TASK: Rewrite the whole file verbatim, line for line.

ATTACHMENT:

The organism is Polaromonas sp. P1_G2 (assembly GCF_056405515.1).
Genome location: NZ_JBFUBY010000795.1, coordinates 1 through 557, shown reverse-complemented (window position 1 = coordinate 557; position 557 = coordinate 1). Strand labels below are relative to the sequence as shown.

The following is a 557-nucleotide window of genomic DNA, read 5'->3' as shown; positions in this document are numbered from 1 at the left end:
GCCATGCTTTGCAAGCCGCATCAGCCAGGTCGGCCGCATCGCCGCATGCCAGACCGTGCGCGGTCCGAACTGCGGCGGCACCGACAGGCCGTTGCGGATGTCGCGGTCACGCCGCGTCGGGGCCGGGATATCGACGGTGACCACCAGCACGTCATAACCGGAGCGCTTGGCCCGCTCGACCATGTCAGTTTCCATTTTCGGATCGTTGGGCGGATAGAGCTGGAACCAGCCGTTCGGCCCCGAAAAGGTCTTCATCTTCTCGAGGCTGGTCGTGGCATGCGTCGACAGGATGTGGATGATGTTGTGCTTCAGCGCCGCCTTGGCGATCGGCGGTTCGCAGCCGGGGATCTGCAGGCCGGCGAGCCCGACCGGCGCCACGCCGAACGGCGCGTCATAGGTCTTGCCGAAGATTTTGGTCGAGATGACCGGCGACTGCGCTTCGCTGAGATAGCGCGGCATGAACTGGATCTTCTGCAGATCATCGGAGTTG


The organism is Polaromonas sp. P1_G2 (assembly GCF_056405515.1).
Genome location: NZ_JBFUBY010000795.1, coordinates 1 through 557, shown reverse-complemented (window position 1 = coordinate 557; position 557 = coordinate 1). Strand labels below are relative to the sequence as shown.

The following is a 557-nucleotide window of genomic DNA, read 5'->3' as shown; positions in this document are numbered from 1 at the left end:
GCCATGCTTTGCAAGCCGCATCAGCCAGGTCGGCCGCATCGCCGCATGCCAGACCGTGCGCGGTCCGAACTGCGGCGGCACCGACAGGCCGTTGCGGATGTCGCGGTCACGCCGCGTCGGGGCCGGGATATCGACGGTGACCACCAGCACGTCATAACCGGAGCGCTTGGCCCGCTCGACCATGTCAGTTTCCATTTTCGGATCGTTGGGCGGATAGAGCTGGAACCAGCCGTTCGGCCCCGAAAAGGTCTTCATCTTCTCGAGGCTGGTCGTGGCATGCGTCGACAGGATGTGGATGATGTTGTGCTTCAGCGCCGCCTTGGCGATCGGCGGTTCGCAGCCGGGGATCTGCAGGCCGGCGAGCCCGACCGGCGCCACGCCGAACGGCGCGTCATAGGTCTTGCCGAAGATTTTGGTCGAGATGACCGGCGACTGCGCTTCGCTGAGATAGCGCGGCATGAACTGGATCTTCTGCAGATCATCGGAGTTG